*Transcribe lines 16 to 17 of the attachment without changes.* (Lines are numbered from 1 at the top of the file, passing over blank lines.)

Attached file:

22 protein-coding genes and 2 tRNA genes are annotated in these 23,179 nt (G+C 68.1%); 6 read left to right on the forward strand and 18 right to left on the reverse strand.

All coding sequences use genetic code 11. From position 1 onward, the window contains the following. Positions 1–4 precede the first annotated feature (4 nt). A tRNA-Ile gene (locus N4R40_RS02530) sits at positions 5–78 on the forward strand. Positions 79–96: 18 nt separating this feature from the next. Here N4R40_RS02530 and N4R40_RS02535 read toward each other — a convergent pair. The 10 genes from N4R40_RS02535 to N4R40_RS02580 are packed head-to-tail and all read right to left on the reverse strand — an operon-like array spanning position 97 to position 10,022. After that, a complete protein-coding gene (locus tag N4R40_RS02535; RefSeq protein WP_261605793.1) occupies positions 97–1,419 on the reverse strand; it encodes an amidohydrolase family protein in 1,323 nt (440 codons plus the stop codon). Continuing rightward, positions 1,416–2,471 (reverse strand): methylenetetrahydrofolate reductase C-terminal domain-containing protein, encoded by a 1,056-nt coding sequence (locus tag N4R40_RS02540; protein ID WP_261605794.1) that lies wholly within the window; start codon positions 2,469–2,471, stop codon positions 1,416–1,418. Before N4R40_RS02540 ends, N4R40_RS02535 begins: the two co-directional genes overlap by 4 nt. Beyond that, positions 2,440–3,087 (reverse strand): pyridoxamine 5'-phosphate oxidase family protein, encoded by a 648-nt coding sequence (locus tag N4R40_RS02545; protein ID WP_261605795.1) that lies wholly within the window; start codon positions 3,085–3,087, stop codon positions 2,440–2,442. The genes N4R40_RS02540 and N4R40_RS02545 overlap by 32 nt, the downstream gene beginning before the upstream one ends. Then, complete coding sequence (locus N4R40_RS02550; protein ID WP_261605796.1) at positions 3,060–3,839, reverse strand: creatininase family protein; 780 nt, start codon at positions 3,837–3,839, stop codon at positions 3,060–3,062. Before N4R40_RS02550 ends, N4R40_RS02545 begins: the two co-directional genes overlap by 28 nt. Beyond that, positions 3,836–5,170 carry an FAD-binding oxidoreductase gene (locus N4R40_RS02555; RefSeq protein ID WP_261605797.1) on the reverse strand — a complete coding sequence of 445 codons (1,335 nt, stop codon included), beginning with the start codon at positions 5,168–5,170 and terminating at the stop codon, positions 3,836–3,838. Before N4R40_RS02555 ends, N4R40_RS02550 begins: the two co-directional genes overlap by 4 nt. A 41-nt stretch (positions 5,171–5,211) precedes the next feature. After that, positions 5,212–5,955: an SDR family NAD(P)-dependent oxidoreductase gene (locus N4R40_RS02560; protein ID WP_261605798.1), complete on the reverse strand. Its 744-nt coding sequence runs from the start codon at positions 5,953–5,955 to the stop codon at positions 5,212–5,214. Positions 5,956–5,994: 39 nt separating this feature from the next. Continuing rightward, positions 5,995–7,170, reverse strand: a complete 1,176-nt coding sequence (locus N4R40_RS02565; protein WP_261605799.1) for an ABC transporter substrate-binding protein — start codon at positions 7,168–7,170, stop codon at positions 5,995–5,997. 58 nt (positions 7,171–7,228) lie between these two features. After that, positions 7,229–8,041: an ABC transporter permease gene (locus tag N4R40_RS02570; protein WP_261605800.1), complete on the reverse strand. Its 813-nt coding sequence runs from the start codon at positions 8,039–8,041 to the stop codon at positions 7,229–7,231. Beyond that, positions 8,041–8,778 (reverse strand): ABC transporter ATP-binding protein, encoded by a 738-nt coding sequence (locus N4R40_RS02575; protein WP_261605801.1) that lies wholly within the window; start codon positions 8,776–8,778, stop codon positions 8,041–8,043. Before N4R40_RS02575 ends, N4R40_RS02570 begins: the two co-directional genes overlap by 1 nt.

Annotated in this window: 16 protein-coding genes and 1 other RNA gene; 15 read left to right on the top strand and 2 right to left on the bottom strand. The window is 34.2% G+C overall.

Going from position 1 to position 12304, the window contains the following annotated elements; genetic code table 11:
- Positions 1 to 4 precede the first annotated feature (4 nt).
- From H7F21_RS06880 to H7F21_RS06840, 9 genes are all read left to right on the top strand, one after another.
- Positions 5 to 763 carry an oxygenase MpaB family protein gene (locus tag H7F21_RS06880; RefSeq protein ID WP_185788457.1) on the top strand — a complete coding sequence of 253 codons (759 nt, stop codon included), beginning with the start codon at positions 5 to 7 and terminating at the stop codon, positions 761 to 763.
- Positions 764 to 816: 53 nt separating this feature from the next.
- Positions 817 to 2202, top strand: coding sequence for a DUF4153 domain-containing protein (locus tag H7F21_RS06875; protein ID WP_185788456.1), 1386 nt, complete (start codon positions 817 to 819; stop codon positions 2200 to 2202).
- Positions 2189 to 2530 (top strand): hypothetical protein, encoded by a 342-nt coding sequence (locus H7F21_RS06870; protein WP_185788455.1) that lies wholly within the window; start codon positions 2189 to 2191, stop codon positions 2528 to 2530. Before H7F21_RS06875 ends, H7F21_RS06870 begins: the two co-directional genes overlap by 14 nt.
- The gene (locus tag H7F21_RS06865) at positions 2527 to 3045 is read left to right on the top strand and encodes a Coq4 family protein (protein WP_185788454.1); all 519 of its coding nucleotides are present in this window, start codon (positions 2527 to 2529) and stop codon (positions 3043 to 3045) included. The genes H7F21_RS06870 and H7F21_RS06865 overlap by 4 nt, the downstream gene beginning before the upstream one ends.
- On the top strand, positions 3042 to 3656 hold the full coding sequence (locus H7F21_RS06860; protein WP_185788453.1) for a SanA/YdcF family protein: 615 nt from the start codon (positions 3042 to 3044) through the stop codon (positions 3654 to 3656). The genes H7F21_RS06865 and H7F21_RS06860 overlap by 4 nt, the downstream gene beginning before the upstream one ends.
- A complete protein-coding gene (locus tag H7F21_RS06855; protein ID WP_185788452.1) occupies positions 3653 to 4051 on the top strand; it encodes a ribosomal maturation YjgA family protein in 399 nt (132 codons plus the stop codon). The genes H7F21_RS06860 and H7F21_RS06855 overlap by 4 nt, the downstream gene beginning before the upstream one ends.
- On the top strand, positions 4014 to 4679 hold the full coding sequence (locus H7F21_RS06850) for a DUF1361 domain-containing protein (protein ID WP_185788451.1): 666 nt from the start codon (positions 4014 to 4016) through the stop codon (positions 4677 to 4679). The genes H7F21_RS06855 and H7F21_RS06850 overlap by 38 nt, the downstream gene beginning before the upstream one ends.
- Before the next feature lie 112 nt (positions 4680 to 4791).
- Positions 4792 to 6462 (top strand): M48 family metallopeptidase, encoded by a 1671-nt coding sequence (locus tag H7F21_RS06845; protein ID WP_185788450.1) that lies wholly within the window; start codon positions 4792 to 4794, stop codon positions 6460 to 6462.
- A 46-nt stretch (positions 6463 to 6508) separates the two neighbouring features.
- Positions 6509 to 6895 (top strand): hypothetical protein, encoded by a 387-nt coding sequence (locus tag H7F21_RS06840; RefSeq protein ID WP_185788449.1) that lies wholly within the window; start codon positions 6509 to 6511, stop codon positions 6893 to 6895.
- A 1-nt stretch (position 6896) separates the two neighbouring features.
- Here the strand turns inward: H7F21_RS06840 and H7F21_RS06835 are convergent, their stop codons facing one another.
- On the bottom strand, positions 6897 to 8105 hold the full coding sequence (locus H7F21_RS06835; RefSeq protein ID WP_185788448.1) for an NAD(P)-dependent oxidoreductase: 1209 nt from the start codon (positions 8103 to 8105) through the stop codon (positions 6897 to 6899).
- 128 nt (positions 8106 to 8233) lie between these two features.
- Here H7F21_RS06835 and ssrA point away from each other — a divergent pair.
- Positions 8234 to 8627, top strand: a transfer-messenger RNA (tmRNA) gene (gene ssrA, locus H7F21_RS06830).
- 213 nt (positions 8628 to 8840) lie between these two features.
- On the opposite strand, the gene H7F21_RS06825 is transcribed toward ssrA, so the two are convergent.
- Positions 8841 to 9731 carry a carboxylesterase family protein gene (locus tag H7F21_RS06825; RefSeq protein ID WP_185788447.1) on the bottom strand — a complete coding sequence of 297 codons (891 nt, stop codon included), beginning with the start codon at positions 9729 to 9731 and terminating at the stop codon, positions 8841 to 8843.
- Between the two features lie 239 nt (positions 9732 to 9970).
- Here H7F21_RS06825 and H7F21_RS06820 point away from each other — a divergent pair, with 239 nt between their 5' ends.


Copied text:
- Positions 4792 to 6462 (top strand): M48 family metallopeptidase, encoded by a 1671-nt coding sequence (locus tag H7F21_RS06845; protein ID WP_185788450.1) that lies wholly within the window; start codon positions 4792 to 4794, stop codon positions 6460 to 6462.
- A 46-nt stretch (positions 6463 to 6508) separates the two neighbouring features.